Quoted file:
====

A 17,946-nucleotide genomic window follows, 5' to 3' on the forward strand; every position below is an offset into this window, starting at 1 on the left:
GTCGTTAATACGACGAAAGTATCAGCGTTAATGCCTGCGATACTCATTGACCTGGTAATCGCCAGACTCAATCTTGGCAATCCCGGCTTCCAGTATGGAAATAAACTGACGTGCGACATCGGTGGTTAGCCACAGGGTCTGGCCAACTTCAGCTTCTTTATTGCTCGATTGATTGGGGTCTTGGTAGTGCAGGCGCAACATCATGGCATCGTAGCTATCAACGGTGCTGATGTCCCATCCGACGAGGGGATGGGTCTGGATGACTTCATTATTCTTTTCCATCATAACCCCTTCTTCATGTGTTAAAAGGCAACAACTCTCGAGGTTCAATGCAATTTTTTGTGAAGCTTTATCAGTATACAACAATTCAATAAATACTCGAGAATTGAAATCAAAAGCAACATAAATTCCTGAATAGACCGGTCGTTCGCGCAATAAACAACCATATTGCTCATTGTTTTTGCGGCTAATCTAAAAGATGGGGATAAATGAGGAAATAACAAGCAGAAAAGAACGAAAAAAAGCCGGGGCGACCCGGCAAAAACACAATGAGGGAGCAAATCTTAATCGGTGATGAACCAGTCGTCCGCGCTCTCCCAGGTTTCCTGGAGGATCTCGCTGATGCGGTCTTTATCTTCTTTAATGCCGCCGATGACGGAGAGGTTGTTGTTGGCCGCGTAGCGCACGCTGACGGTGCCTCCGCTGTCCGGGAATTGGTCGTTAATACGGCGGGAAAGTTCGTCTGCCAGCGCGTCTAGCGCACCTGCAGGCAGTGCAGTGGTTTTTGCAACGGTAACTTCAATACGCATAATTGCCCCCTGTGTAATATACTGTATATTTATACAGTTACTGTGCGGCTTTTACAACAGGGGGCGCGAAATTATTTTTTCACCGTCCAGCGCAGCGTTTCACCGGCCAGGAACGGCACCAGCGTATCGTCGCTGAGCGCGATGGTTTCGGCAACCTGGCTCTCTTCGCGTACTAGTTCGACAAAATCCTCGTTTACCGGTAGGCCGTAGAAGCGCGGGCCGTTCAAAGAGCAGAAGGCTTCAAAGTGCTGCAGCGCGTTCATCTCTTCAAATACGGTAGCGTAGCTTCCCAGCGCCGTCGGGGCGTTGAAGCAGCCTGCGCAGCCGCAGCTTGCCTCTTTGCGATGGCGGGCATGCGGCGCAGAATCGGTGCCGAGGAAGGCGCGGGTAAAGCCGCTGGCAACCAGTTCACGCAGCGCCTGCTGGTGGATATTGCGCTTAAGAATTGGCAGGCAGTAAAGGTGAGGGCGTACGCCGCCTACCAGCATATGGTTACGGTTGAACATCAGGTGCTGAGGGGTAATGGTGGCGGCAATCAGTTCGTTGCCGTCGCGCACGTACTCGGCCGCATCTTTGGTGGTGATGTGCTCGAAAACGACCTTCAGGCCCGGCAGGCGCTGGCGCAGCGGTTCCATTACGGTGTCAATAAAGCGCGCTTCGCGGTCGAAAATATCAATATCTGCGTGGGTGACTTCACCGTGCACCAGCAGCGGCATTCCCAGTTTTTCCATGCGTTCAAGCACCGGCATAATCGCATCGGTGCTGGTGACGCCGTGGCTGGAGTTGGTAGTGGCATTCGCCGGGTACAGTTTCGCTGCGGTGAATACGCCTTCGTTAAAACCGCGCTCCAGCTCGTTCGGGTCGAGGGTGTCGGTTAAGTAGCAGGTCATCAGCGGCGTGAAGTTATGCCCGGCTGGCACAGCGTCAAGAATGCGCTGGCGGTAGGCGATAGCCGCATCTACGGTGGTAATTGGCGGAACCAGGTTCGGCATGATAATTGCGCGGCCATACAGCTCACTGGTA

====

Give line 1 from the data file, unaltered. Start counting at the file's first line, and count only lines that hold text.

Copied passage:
A 17,946-nucleotide genomic window follows, 5' to 3' on the forward strand; every position below is an offset into this window, starting at 1 on the left: